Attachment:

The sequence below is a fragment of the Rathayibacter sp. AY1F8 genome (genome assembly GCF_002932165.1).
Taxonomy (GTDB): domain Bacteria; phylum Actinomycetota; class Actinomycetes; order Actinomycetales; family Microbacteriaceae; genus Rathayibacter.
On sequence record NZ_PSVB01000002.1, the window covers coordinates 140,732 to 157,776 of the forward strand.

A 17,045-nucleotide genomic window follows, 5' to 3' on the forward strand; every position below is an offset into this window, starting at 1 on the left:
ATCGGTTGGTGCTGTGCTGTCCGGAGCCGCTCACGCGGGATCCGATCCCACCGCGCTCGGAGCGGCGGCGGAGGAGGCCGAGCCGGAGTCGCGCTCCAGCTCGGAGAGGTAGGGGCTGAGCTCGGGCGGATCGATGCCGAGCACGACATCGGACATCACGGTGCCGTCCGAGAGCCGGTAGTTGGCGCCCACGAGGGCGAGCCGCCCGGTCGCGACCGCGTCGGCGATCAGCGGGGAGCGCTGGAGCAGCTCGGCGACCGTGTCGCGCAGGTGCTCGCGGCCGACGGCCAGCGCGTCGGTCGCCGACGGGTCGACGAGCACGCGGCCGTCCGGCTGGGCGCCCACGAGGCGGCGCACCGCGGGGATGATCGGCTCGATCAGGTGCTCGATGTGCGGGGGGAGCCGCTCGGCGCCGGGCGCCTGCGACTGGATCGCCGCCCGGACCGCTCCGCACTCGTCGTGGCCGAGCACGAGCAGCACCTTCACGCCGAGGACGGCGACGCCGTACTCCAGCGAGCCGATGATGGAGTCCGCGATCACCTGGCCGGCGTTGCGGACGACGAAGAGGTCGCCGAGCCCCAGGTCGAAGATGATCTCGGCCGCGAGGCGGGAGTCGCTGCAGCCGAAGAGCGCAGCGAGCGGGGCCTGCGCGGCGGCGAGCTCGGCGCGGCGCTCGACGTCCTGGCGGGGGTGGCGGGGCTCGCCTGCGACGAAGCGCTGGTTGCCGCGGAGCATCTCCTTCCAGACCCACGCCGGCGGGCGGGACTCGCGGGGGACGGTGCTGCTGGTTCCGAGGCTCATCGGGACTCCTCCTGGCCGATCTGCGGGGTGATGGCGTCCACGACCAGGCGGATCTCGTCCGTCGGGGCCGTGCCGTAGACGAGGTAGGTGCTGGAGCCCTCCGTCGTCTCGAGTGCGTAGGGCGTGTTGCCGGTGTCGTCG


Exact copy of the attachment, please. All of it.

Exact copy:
The sequence below is a fragment of the Rathayibacter sp. AY1F8 genome (genome assembly GCF_002932165.1).
Taxonomy (GTDB): domain Bacteria; phylum Actinomycetota; class Actinomycetes; order Actinomycetales; family Microbacteriaceae; genus Rathayibacter.
On sequence record NZ_PSVB01000002.1, the window covers coordinates 140,732 to 157,776 of the forward strand.

A 17,045-nucleotide genomic window follows, 5' to 3' on the forward strand; every position below is an offset into this window, starting at 1 on the left:
ATCGGTTGGTGCTGTGCTGTCCGGAGCCGCTCACGCGGGATCCGATCCCACCGCGCTCGGAGCGGCGGCGGAGGAGGCCGAGCCGGAGTCGCGCTCCAGCTCGGAGAGGTAGGGGCTGAGCTCGGGCGGATCGATGCCGAGCACGACATCGGACATCACGGTGCCGTCCGAGAGCCGGTAGTTGGCGCCCACGAGGGCGAGCCGCCCGGTCGCGACCGCGTCGGCGATCAGCGGGGAGCGCTGGAGCAGCTCGGCGACCGTGTCGCGCAGGTGCTCGCGGCCGACGGCCAGCGCGTCGGTCGCCGACGGGTCGACGAGCACGCGGCCGTCCGGCTGGGCGCCCACGAGGCGGCGCACCGCGGGGATGATCGGCTCGATCAGGTGCTCGATGTGCGGGGGGAGCCGCTCGGCGCCGGGCGCCTGCGACTGGATCGCCGCCCGGACCGCTCCGCACTCGTCGTGGCCGAGCACGAGCAGCACCTTCACGCCGAGGACGGCGACGCCGTACTCCAGCGAGCCGATGATGGAGTCCGCGATCACCTGGCCGGCGTTGCGGACGACGAAGAGGTCGCCGAGCCCCAGGTCGAAGATGATCTCGGCCGCGAGGCGGGAGTCGCTGCAGCCGAAGAGCGCAGCGAGCGGGGCCTGCGCGGCGGCGAGCTCGGCGCGGCGCTCGACGTCCTGGCGGGGGTGGCGGGGCTCGCCTGCGACGAAGCGCTGGTTGCCGCGGAGCATCTCCTTCCAGACCCACGCCGGCGGGCGGGACTCGCGGGGGACGGTGCTGCTGGTTCCGAGGCTCATCGGGACTCCTCCTGGCCGATCTGCGGGGTGATGGCGTCCACGACCAGGCGGATCTCGTCCGTCGGGGCCGTGCCGTAGACGAGGTAGGTGCTGGAGCCCTCCGTCGTCTCGAGTGCGTAGGGCGTGTTGCCGGTGTCGTCG